May 20-23, 2001
Preliminary study Results Show HCV in Blood Reflects HCV in Liver Cells
In HCV you frequently here that HCV can be cured as opposed to HIV. HIV requires continuous therapy to control HIV viral load. In HCV, therapy is for a limited defined period of time, usually one year.
Several studies show that in HCV, if a patient has negative HCV viral load 6 months after stopping therapy (called a sustained virologic response) about 95% of the patients sustain PCR negativity 3-11 years of follow-up. This suggests that HCV is different than HIV and may be curable for some patients.
A frequently asked question, since we talk about a cure in HCV, is does reduction or "elimination" of HCV viral load in blood correlate with what is seen in the liver cells.
The preliminary results of this study suggest yes, what you see in the blood correlates with what you see in the liver, suggesting that if you attain PCR negativity 6 months after stopping treatment and sustain that you should see the same in the liver cells.
Further investigation is needed and as time goes by we will be accumulating more data as more patients are treated and we have longer follow-up.
PLASMA HEPATITIS C VIRUS (HCV) RNA IS COMPARABLE TO HEPATIC HCV RNA WHEN
OBTAINED WHILE ON THERAPY AT THE END OF TREATMENT AS A PREDICTOR OF SUSTAINED
RESPONSE IN PATIENTS WITH CHRONIC HEPATITIS C INFECTION
Lino J. Deguzman, Jose M. Nieto, Arrowhead Regional Medical Ctr, Colton, CA; Shelley A. Deguzman, Inland Empire Digest Disease & Liver Ctr, Redlands, CA; Andrew Conrad, National Genetics Institute, Culver City, CA; Bradley Collins, Arrowhead Regional Medical Ctr, Colton, CA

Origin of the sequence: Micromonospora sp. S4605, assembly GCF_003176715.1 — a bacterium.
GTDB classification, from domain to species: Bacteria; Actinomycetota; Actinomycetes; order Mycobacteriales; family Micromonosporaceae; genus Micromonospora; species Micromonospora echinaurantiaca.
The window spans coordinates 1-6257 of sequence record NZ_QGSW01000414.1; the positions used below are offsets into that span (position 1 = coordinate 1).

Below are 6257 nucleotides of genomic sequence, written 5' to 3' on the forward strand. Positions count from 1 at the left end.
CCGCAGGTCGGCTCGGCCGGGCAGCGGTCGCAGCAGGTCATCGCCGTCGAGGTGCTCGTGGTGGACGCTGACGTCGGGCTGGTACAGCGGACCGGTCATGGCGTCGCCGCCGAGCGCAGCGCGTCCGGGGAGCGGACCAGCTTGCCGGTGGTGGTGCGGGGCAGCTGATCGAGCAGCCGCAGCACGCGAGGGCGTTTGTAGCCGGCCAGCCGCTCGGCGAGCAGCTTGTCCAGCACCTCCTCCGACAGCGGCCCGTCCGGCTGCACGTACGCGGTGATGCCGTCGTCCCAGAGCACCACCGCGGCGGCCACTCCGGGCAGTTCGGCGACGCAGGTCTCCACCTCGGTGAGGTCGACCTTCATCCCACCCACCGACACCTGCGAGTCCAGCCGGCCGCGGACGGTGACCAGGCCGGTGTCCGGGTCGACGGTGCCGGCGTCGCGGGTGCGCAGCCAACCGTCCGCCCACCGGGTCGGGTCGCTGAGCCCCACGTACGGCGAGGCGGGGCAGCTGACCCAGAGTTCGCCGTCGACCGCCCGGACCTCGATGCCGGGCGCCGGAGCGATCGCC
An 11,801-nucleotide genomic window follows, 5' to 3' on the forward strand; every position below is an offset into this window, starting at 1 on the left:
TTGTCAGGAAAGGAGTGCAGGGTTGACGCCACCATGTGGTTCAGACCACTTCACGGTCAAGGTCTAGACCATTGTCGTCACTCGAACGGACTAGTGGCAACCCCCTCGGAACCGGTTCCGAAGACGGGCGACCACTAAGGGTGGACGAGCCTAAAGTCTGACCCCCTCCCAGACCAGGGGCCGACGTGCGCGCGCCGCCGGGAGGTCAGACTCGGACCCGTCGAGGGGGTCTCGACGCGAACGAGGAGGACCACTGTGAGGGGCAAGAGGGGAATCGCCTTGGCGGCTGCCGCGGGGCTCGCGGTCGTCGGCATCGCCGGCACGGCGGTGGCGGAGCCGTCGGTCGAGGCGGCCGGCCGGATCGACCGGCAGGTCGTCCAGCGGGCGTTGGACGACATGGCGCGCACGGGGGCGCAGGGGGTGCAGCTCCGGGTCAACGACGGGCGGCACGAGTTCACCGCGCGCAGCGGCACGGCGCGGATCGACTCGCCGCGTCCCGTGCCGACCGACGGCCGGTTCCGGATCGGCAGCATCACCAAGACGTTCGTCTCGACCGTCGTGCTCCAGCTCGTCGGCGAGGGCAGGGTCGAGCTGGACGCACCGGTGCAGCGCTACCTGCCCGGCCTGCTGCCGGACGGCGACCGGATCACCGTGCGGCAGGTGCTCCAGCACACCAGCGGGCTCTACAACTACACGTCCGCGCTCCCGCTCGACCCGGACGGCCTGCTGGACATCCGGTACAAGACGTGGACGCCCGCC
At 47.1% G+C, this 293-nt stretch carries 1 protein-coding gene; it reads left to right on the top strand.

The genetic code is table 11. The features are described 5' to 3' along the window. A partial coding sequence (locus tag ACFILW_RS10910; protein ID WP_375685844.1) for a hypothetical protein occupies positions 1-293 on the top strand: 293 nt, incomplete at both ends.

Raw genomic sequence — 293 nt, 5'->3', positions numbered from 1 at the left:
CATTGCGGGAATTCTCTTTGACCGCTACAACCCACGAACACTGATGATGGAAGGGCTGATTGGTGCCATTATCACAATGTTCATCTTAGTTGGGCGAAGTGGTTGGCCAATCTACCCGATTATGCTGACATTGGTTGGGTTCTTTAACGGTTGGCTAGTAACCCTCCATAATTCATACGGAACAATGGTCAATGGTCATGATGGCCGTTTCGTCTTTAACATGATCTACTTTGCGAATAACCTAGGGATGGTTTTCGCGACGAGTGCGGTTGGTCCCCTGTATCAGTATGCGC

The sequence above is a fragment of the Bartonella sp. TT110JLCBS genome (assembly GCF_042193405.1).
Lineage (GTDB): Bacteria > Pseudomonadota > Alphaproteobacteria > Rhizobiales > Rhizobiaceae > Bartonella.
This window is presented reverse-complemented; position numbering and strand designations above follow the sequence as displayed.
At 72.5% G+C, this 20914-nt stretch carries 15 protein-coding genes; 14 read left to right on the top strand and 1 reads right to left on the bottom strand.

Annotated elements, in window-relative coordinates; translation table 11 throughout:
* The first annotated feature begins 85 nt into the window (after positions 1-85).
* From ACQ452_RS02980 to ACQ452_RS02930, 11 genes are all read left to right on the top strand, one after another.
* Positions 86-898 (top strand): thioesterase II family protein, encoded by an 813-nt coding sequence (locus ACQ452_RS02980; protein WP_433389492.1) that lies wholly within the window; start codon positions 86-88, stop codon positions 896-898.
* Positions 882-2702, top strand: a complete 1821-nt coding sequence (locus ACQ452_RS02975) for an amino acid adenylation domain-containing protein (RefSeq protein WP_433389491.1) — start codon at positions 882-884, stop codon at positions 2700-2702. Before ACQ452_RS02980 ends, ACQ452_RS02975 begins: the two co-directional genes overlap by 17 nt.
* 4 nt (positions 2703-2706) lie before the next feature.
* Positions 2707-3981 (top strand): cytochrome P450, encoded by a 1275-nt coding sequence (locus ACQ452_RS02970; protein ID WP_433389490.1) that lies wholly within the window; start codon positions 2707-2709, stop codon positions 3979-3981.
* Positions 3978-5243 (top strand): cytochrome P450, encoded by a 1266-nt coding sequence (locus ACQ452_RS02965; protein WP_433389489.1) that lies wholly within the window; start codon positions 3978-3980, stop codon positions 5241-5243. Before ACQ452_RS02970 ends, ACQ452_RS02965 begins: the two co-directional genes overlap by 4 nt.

Introduction: Plasma HCV RNA PCR (HCVPCR) is the standard used to determine sustained response (SR) to interferon (IFN) +/- ribavirin. We need to determine if other reservoirs of HCV are more reliable in predicting SR.
The aim of this prospective study was to see if plasma or peripheral blood mononuclear cell (PBMC) HCVPCR could serve as a non-invasive comparison to hepatic HCV PCR in predicting SR at the end of treatment (TX) just prior to cessation of TX.
Methods: 38 pts (19 males)with chronic HCV were TX. 20 pts received std dose Rebetron or induction dose IFN + Ribavirin and 18 pts received IFN monotherapy (3-5MU QD-QOD). The median age was 47 and 47% (18/38) were genotype 1. 26 pts were naive and 12 were previously TX. All pts had a baseline and a 12 month end-of-TX liver biopsy. Using the Superquant Method (NGI), quantitative HCVPCR was simultaneously measured on the plasma, PBMC and hepatic tissue.
Results: The PPV and specificity was 100% in all 3 reservoirs.
Conclusion: As expected,the highest negative predictive value (NPV) or the highest likelihood for a SR was consistently seen in the naive and genotype non-1 pts in all three reservoirs. It is unclear however, why pts treated with IFN monotherapy had a higher NPV than pts TX with Rebetron. >From this data, it appears that quantitative plasma HCVPCR routinely used today closely mimics hepatic HCVPCR in determining response to antiviral therapy. Measurement of hepatic HCVPCR does not seem to add additional information that plasma HCVPCR already provides.